Films: a tribute to female oppression


Feminism is a scary word for many individuals. The word’s socially cultivated meaning reeks of extremism. Therefore, it might be understandable that lighter film romps don’t implement many feminist characters into their films for one reason or another. The Bechdel test, however, is not about feminism. It’s not about strong female characters for women to look to as role models, it’s simply about the most basic form of female representation.

The Bechdel Test, popularized in 1985, is a three point test that can be used to examine any piece of fiction, whether it be film, literature, drama or television. The simple points the work must pass are: 1) It has to have at least two named female characters, 2) Two female characters must talk to each other, 3) The conversation must be about something other than a man.

With criteria as minimal as that, it’s a shock that there are still films being produced in 2015 that will not pass even element one of the criteria. It’s more extreme than that though, with more than half of all films produced failing all three of the testing points.

Many critics cite the reason behind this is the fact that there are far fewer female directors than males.

Looking specifically at film in 2014, some of the notable films that pass the Bechdel test are Winter’s Tale, Frozen, Divergent, Veronica Mars, Gone Girl, and even less expected films like Noah, Non-Stop and Vampire Academy.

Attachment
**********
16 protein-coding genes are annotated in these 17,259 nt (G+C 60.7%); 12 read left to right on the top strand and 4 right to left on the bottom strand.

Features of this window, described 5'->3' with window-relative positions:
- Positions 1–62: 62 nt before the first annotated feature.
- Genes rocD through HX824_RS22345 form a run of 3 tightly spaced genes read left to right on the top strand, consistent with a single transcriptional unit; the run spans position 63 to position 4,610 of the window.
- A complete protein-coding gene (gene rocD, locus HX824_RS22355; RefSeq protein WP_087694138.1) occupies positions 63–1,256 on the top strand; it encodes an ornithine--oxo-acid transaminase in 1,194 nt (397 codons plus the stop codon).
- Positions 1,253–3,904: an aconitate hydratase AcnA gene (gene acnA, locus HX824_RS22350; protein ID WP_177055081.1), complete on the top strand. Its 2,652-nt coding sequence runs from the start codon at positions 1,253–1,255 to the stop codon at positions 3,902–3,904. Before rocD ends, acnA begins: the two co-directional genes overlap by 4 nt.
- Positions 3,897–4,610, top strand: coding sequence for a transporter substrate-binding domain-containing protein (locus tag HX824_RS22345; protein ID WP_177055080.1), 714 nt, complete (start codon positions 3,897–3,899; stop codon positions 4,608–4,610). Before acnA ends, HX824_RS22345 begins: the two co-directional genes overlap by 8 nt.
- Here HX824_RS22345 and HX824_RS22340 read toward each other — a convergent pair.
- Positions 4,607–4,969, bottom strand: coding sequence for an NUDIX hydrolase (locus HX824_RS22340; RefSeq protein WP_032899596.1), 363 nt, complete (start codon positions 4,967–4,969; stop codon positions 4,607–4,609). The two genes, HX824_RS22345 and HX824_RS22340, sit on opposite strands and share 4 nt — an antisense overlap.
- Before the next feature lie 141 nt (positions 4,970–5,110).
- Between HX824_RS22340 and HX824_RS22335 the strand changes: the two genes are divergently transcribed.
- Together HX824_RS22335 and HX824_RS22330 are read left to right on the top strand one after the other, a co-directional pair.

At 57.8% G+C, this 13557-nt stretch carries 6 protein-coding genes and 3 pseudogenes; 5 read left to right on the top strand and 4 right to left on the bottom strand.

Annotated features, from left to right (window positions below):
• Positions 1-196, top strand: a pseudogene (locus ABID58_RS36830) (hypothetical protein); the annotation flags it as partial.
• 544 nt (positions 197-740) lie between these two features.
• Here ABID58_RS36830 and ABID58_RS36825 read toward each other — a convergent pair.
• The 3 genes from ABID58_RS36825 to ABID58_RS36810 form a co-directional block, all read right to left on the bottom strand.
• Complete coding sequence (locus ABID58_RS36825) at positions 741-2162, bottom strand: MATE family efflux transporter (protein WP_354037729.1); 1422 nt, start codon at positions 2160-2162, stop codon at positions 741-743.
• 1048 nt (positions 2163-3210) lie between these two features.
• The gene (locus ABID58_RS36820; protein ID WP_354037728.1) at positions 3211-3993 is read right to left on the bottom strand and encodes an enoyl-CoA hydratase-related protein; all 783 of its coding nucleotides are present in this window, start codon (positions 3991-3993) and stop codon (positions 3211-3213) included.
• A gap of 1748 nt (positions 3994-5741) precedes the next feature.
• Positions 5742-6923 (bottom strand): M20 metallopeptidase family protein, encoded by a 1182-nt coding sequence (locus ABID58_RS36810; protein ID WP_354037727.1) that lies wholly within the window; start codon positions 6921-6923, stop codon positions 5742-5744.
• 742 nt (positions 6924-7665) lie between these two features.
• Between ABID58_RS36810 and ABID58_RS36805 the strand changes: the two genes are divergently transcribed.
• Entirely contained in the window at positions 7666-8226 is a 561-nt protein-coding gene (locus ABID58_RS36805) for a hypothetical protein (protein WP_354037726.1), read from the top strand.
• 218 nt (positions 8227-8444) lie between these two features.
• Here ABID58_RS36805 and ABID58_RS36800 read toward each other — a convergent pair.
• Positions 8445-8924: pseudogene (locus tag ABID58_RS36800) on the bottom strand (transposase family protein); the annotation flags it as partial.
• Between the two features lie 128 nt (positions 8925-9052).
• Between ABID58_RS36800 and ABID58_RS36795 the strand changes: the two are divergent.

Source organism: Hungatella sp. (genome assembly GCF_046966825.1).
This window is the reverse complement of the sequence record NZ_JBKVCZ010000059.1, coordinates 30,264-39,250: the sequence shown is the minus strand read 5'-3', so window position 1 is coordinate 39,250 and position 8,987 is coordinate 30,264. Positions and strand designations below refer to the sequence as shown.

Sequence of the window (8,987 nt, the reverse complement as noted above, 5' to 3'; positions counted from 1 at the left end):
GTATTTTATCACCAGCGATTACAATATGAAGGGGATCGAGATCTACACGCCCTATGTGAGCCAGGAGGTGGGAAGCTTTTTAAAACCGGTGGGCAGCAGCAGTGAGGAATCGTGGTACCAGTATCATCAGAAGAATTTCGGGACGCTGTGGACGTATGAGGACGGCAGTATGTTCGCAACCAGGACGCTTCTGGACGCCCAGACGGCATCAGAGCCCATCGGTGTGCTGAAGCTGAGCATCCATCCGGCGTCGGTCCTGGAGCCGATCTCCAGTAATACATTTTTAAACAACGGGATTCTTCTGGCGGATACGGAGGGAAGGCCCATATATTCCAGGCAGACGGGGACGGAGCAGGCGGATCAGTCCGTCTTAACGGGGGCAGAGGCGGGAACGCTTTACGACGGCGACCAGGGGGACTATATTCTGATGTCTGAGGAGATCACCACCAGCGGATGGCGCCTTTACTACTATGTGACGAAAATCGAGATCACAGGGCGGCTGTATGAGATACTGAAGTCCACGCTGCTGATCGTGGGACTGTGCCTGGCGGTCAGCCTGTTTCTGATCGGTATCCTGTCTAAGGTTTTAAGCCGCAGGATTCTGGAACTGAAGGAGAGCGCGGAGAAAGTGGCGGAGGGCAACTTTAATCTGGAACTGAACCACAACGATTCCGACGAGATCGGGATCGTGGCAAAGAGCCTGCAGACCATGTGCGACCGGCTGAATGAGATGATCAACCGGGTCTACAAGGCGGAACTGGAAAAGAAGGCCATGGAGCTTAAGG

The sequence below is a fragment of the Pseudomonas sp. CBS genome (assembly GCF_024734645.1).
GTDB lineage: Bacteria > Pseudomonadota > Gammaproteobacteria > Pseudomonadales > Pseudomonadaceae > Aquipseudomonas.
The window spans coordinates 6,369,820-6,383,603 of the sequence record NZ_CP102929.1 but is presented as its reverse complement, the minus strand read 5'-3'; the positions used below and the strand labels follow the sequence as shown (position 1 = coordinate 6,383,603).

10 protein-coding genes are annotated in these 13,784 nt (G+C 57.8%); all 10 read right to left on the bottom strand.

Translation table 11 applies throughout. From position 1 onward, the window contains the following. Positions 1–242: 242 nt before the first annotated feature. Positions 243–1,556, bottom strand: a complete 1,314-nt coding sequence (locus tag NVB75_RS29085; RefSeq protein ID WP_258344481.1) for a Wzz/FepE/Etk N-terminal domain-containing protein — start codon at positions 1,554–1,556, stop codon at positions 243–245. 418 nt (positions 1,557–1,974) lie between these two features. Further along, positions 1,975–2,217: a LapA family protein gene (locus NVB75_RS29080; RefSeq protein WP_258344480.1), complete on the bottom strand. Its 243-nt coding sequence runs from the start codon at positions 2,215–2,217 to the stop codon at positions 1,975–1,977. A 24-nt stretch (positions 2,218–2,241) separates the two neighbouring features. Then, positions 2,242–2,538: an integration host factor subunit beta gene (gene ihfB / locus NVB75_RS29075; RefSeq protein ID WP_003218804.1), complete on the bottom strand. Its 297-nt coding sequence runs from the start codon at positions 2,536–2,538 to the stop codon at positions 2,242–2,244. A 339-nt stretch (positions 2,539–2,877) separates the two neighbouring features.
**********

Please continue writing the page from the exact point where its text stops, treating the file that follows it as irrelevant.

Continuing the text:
Many of the films that do pass however are a minor pass, which represents one of the major flaws in the test. Exchanging a few passing lines about a new dress might get the movie to, in essence, pass the test, but the film still would fail the spirit of the test, reinforcing stereotypes and limiting the importance of female voices being heard in film.

It’s no longer enough to simply showcase women in your film. After all, female representation is literally the least a director or producer can do. The types of women portrayed in the film must change as well.

Even though many films like The Avengers, Lucy and Kill Bill, which feature strong female characters, their strength comes from a worn out, outdated stereotype of the ‘femme fatale’. In 2015, these tropes were stale centuries ago. Women have a right to be portrayed in all of their complexity and reality that men are often played.

Of course, how can we expect any film to delve into the complex psyche of a [female] character if there are no females to ask in the film’s development. Film should not be a boy’s club, and with talented directors like Kathryn Bigelow and Angelina Jolie, any dissolution of female inability is thoroughly disproven.

The Bechdel is a fine starting point for all this. Perhaps in addition to the parental guidance logo on the cover of Blu-ray boxes and movie posters they can include their Bechdel rating? For a way to critically observe a multi-billion dollar industry, which some can assume is simply benign, the Bechdel test needs to become a standard in movie rating and reviewing.

Perhaps then, once every film features women and gives them a few lines, we can address the larger problems of systematic female oppression in film, and maybe we can dispel the tropes and routine female characters that are as paper thin and vapid as the scripts on which they are written.

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